Wednesday, December 19, 2007

Hot Hot HOT!!!

From TechCrunch
Sold Out Kindles Going For Up To $1,500 On Ebay
================================================ TechCrunch
Sold Out Kindles Going For Up To $1,500 On Ebay

I'm here at the Bucket with Sebastian.

Monday, December 17, 2007

Goodbye Star Trek Dot Com

Top Stories Gleaned from SLASHDOT.ORG
============================================================= Shutting Down
Posted by kdawson on Monday December 17, @04:36AM
from the could-have-offered-it-to-fandom dept.
Filed Under: Sci-Fi
Curlsman writes to let us know that the fan site, operated for 13 years by CBS, is being shut down and its staff laid off. Is this site worth a write-in campaign? From the (perhaps final) post: "Goodbye from the STARTREK.COM Team. Sadly, we must report that CBS Interactive organization is being restructured, and the production team that brings you the STARTREK.COM site has been eliminated. Effective immediately. We don't know the ultimate fate of this site, which has served millions of Star Trek fans for the last thirteen years. If you have comments, please send them to editor @ — we hope someone at CBS will read them."
Apache: Yahoo Becomes Apache Platinum Sponsor
Posted by kdawson on Sunday December 16, @10:08PM
from the confluence-of-interests dept.
Filed Under: Yahoo!
jschauma writes "Yahoo published a press release announcing that it has become a platinum sponsor of the Apache Software Foundation. In their company blog, Yahoo points out their particular interest in the Apache projects Lucene and Hadoop, and that they have hired Doug Cutting, creator of both projects and VP at Apache. (Lucene powers the search on Wikipedia; Yahoo also provides hosting capacity to Wikimedia.)"
Linux: BBC iPlayer Welcomes Linux (and Macs)
Posted by kdawson on Monday December 17, @07:51AM
from the audi-vox-populi dept.
Filed Under: Television
h4rm0ny writes "After previously limiting their iPlayer to only the Windows platform (as we discussed earlier here and here), the BBC's content is now available to UK-based users of Linux and Mac OSX. From their site: 'From today we are pleased to announce that streaming is now available on BBC iPlayer. This means that Windows, Mac and Linux users can stream programs on iPlayer as long as their computer has the latest version of Flash. Another change is that you do not have to register or sign in any more to download programs...' It seems that the BBC have listened to people who petitioned them for broader support and an open format. Well, Flash isn't exactly open, but its a lot more ubiquitous than Windows Media and Real Player formats."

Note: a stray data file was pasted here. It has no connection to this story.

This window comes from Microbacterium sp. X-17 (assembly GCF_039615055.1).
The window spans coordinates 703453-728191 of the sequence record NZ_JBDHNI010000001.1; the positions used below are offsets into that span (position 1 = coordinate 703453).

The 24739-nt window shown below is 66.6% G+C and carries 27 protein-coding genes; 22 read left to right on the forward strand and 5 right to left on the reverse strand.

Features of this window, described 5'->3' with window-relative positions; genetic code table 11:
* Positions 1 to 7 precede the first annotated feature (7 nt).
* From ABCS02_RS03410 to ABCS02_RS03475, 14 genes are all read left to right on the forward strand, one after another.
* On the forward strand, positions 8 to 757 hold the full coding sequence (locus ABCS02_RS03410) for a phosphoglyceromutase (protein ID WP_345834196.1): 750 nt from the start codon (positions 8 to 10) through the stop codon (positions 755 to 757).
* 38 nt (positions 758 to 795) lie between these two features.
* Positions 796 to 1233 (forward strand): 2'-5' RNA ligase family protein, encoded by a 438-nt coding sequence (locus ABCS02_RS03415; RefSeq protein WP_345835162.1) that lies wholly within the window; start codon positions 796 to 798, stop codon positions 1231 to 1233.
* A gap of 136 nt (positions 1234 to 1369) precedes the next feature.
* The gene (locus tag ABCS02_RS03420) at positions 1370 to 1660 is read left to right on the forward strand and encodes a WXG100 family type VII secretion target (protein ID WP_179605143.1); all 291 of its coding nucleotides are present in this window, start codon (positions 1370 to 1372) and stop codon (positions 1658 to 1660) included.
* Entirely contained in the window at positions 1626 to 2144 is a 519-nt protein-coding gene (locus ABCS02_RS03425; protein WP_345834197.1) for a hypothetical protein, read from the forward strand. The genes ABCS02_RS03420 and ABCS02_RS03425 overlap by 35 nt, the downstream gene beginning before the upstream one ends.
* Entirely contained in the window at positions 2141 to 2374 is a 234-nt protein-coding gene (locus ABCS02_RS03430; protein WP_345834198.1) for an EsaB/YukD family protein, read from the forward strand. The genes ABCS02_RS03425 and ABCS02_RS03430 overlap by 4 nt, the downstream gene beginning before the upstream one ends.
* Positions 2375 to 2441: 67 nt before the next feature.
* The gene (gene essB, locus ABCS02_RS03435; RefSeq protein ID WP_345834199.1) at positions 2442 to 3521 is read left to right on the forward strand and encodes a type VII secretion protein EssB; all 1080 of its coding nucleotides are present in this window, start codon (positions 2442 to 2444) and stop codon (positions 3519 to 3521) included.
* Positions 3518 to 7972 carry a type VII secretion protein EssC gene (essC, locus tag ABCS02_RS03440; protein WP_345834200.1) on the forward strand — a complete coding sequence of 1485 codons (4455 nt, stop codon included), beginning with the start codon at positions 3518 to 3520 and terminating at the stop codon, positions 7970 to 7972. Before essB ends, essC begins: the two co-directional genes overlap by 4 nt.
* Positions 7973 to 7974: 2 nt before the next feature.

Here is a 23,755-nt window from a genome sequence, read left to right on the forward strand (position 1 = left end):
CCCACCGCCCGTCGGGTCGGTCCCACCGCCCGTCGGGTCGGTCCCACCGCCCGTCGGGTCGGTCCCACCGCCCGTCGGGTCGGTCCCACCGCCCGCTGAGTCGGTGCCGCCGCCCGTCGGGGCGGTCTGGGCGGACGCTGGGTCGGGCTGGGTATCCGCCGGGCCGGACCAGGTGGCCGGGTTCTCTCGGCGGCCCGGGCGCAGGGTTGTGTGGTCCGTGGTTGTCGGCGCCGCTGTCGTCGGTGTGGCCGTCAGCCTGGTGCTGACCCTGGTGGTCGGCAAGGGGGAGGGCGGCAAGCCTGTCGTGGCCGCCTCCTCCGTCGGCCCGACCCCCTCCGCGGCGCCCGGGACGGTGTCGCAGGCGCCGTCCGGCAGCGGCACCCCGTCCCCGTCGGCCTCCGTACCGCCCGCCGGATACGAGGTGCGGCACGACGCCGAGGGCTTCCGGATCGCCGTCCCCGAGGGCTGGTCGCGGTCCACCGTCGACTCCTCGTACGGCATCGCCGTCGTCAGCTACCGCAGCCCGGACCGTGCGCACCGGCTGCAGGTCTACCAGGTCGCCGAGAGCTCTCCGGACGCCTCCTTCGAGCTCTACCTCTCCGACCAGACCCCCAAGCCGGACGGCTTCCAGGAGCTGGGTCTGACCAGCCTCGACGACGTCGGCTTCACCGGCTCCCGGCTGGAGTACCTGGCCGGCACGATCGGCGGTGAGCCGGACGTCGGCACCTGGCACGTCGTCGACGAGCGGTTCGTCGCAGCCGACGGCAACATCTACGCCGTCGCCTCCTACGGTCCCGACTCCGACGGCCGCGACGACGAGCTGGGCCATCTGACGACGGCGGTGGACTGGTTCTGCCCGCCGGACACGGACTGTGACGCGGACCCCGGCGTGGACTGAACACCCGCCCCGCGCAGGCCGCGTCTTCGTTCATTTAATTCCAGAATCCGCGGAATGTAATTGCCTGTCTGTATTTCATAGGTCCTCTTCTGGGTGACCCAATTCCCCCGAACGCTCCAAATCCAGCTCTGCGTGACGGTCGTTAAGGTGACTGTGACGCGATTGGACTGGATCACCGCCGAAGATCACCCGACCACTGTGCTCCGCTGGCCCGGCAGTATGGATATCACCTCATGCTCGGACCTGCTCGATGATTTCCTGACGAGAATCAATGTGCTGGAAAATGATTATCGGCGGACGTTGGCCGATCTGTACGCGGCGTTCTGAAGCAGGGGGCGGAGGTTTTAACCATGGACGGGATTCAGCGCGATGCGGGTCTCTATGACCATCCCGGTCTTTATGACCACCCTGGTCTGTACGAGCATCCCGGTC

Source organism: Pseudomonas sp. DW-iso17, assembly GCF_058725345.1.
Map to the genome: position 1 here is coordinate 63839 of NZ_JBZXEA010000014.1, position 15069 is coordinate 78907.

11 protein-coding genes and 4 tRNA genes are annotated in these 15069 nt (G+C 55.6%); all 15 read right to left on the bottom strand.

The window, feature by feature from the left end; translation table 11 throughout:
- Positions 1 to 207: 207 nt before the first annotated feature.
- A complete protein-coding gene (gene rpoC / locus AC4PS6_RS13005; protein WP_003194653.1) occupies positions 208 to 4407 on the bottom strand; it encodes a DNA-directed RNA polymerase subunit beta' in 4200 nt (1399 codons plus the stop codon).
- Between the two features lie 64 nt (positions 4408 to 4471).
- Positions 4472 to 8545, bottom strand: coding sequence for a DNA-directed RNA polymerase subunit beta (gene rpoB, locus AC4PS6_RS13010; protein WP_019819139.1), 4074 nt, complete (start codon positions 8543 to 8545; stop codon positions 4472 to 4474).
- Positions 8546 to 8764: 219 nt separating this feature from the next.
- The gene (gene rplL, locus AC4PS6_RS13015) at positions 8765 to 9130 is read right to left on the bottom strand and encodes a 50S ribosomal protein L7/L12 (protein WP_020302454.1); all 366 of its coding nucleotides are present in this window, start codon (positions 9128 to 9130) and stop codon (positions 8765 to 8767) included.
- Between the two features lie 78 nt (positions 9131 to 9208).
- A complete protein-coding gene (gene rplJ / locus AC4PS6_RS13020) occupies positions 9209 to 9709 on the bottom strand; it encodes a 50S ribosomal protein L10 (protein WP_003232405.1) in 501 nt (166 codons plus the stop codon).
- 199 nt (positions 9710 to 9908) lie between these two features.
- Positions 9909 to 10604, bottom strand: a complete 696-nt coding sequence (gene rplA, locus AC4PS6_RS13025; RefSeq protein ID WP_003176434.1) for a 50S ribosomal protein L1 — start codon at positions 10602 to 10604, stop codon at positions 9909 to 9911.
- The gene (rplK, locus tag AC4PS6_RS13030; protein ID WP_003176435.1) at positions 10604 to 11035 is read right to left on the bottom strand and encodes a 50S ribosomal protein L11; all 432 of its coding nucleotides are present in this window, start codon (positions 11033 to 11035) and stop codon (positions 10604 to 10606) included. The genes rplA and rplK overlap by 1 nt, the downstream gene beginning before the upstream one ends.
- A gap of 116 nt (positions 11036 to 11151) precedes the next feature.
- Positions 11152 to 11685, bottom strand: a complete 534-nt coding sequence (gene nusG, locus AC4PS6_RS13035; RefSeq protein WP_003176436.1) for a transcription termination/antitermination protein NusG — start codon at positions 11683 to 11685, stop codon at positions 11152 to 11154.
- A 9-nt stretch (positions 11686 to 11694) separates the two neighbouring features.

Microsoft and Google Duke It Out For the Future
Posted by kdawson on Sunday December 16, @04:47PM
from the send-in-the-clouds dept.
File Under: Businesses
Hugh Pickens writes "There is a long article in the NYTimes, well worth reading, about the future of applications and where they will reside — on the Web or on the desktop. Google President Eric Schmidt thinks that 90 percent of computing will eventually reside in the Web-based 'cloud.' Microsoft faces a business quandary as it tries to link the Web to its existing desktop business — 'software plus Internet services,' in its formulation. 'Microsoft will embrace the Web while striving to maintain the revenue and profits from its desktop software businesses, the corporate gold mine, a smart strategy for now that may not be sustainable,' according to the article. Google faces competition from Microsoft and from other Web-based productivity software being offered by startups, and it is 'unclear at this point whether Google will be able to capitalize on the trends that it's accelerating.' David B. Yoffie, a professor at the Harvard Business School, says the Google model is to try to change all the rules. If Google succeeds, 'a lot of the value that Microsoft provides today is potentially obsolete.' Microsoft used to call this 'cutting off their air supply."